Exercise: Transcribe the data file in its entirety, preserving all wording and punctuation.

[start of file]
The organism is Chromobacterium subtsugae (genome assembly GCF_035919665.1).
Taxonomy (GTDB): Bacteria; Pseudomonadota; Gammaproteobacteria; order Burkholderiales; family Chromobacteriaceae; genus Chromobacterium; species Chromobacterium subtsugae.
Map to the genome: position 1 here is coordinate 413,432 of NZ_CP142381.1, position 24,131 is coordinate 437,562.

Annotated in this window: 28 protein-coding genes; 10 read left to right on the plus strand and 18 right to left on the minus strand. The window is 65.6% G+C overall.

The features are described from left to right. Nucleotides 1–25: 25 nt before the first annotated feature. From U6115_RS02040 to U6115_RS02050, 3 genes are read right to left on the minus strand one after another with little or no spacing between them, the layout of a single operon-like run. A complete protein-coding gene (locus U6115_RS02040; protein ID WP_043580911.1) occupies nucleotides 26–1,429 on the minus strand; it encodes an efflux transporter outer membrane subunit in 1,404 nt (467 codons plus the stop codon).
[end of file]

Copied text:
The organism is Chromobacterium subtsugae (genome assembly GCF_035919665.1).
Taxonomy (GTDB): Bacteria; Pseudomonadota; Gammaproteobacteria; order Burkholderiales; family Chromobacteriaceae; genus Chromobacterium; species Chromobacterium subtsugae.
Map to the genome: position 1 here is coordinate 413,432 of NZ_CP142381.1, position 24,131 is coordinate 437,562.

Annotated in this window: 28 protein-coding genes; 10 read left to right on the plus strand and 18 right to left on the minus strand. The window is 65.6% G+C overall.

The features are described from left to right. Nucleotides 1–25: 25 nt before the first annotated feature. From U6115_RS02040 to U6115_RS02050, 3 genes are read right to left on the minus strand one after another with little or no spacing between them, the layout of a single operon-like run. A complete protein-coding gene (locus U6115_RS02040; protein ID WP_043580911.1) occupies nucleotides 26–1,429 on the minus strand; it encodes an efflux transporter outer membrane subunit in 1,404 nt (467 codons plus the stop codon).